A simple lesson can start a child on a lifetime of philanthropy. Philanthropy is an instinctive impulse. Watch a roomful of toddlers, and you’ll see how even very young children naturally are concerned about other children who are upset. Part of this is human nature, and part of it is nurture. The early lessons we teach our children about caring for others, including through our gifts of time and money, are lessons they carry with them always. One of the simplest ways I know to invest in your child’s philanthropic spirit is by using three empty jars. Starting as early as preschool for some children, but definitely by elementary school, begin the practice of preserving a little money to share … Continue reading Teach Giving With Three Empty Jars
Get rid of vague terms and confusing philanthropy jargon forever. In my line of work, I pick up a lot of interesting stories from the front lines of the foundation world. Some are inspiring, some heart-wrenching, and others downright funny. This one made me want to both laugh and cry simultaneously. A foundation leader told me that he and his staff were fed up with the amount of philanthro-speak that appeared in foundation documents — especially in the foundation’s grant guidelines. Vague terms like “innovative,” “equity,” “empowerment,” “disruption,” “intersectionality,” “sustainability,” “collective impact,” “best practices,” and “systemic,” were rife within the guidelines document. Grantees, confounded by the language, attempted to make up for their lack of clarity by peppering those same … Continue reading Are You Driving Your Staff (and Grantees) to Drink?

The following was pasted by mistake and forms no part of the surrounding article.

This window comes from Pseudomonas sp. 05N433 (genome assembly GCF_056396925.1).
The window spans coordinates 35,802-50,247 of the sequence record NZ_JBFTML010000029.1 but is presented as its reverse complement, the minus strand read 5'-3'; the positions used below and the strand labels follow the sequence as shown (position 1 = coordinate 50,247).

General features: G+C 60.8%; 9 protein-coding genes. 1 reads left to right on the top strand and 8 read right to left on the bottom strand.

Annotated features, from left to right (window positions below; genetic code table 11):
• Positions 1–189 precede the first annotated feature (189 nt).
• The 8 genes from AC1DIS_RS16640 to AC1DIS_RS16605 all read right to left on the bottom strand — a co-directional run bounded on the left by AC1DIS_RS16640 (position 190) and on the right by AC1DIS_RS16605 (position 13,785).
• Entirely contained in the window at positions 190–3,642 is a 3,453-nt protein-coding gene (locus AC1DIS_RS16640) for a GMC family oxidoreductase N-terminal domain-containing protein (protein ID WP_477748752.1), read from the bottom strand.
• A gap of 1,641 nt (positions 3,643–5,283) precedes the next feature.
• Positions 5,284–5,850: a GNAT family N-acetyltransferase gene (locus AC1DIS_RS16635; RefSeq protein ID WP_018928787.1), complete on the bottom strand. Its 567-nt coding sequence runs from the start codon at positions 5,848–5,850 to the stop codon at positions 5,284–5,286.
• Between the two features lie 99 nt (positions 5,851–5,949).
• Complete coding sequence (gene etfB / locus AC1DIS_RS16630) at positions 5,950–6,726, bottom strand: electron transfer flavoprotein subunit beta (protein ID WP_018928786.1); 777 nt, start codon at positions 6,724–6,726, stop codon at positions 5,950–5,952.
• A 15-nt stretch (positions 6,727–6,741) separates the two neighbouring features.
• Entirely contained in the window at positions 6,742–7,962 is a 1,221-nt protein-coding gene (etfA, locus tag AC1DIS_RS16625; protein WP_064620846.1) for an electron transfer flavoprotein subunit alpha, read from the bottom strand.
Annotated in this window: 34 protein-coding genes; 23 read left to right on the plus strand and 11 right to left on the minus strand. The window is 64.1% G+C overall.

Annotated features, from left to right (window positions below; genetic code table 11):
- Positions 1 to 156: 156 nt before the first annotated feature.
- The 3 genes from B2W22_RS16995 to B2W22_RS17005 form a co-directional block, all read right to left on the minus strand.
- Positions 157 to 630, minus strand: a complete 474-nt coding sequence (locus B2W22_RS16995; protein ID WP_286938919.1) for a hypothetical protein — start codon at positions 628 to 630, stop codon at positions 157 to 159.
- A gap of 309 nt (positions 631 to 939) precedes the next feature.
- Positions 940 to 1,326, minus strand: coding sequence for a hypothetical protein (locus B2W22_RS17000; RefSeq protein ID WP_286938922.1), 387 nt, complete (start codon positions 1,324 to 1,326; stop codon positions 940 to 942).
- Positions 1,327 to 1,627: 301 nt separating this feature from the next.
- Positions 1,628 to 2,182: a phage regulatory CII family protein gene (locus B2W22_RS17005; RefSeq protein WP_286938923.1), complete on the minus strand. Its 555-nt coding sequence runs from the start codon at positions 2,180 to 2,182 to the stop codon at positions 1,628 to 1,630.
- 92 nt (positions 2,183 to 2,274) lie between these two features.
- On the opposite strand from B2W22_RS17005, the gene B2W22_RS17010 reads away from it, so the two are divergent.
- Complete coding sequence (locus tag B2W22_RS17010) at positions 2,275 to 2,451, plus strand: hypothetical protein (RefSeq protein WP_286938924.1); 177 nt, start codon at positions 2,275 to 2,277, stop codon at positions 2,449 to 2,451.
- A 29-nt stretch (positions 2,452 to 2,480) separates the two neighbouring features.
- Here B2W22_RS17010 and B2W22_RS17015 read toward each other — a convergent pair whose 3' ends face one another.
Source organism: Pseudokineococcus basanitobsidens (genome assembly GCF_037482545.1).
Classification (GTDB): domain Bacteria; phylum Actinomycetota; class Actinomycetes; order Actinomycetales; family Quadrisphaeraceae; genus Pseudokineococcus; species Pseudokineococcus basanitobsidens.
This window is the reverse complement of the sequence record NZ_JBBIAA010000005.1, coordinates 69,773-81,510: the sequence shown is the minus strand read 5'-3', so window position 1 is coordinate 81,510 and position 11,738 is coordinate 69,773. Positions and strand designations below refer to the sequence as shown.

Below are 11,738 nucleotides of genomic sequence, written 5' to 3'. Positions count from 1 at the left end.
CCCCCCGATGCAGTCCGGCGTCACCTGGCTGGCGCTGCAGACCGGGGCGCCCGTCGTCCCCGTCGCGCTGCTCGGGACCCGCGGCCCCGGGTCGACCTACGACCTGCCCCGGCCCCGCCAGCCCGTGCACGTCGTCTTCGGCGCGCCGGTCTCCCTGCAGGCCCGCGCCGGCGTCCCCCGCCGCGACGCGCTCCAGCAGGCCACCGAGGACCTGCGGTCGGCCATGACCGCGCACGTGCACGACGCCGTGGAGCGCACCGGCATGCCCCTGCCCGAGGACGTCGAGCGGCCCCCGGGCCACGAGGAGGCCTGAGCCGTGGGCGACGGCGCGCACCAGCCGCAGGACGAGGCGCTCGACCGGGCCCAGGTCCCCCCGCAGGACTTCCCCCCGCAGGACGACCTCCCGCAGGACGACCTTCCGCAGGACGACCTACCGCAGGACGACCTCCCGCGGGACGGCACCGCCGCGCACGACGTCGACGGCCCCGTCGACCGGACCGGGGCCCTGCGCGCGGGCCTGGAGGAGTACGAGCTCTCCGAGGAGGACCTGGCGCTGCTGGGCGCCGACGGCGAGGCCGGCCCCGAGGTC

Do the math and plan ahead for success. Spring is definitely in the air! Last year I shared some very popular advice among funders at the start of the summer. The response was so great, I would love to share it again to prepare for the upcoming months. In between client engagements, I’m getting busy with finalizing summer plans – projects around the house, family vacations, camps for the kids – and I know that many of my clients and colleagues are busy doing the same. If this year is like many others before it, we’ll dive into hectic summer schedules and breathe a sigh of relief in September as we wave our children back to school. Then we’ll take … Continue reading How To Fend Off Post-Summer Panic Before It Even Starts